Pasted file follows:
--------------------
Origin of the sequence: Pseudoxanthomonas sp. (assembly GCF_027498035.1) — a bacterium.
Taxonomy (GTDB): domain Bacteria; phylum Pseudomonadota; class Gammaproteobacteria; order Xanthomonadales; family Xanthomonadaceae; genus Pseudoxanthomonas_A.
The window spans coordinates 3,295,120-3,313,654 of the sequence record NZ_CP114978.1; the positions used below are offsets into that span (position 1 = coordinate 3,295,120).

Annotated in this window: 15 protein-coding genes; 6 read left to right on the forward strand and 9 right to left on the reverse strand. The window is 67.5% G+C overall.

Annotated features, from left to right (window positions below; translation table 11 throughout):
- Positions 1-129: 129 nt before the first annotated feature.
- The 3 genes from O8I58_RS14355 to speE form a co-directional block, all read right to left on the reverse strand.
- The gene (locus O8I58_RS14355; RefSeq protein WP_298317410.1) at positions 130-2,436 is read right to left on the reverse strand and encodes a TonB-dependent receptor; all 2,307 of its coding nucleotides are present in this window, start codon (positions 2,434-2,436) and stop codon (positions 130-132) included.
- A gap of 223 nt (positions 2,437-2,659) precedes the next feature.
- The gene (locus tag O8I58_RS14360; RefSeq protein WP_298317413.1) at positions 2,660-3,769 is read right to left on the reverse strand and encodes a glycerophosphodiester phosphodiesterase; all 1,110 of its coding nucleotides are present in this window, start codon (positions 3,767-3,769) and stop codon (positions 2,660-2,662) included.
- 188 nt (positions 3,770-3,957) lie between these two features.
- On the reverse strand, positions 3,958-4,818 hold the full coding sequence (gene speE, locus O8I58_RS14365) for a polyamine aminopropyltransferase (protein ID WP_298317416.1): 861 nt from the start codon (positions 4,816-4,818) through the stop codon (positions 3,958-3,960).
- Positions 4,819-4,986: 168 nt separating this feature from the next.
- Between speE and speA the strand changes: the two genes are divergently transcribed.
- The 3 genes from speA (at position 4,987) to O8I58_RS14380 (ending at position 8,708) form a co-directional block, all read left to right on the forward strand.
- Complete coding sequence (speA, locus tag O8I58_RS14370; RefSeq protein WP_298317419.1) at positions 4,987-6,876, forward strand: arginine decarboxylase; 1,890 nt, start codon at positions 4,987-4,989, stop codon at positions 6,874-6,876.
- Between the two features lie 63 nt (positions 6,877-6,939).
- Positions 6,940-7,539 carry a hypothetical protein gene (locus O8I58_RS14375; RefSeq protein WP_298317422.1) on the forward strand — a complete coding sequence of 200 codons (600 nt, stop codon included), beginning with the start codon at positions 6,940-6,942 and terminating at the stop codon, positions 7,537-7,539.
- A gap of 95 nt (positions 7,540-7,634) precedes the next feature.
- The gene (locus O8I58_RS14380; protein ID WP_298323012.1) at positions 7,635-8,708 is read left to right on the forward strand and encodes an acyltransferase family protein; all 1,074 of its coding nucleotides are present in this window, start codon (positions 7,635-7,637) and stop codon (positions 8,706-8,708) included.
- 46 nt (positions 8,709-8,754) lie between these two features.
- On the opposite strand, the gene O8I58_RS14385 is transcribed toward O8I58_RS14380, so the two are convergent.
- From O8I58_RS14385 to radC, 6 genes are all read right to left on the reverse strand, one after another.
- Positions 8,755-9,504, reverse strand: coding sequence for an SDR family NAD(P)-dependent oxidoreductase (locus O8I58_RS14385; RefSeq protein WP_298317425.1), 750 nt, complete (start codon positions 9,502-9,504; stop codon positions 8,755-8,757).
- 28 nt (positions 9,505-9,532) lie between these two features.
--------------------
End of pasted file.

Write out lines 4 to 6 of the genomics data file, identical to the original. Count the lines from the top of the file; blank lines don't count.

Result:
Annotated in this window: 15 protein-coding genes; 6 read left to right on the forward strand and 9 right to left on the reverse strand. The window is 67.5% G+C overall.

Annotated features, from left to right (window positions below; translation table 11 throughout):
- Positions 1-129: 129 nt before the first annotated feature.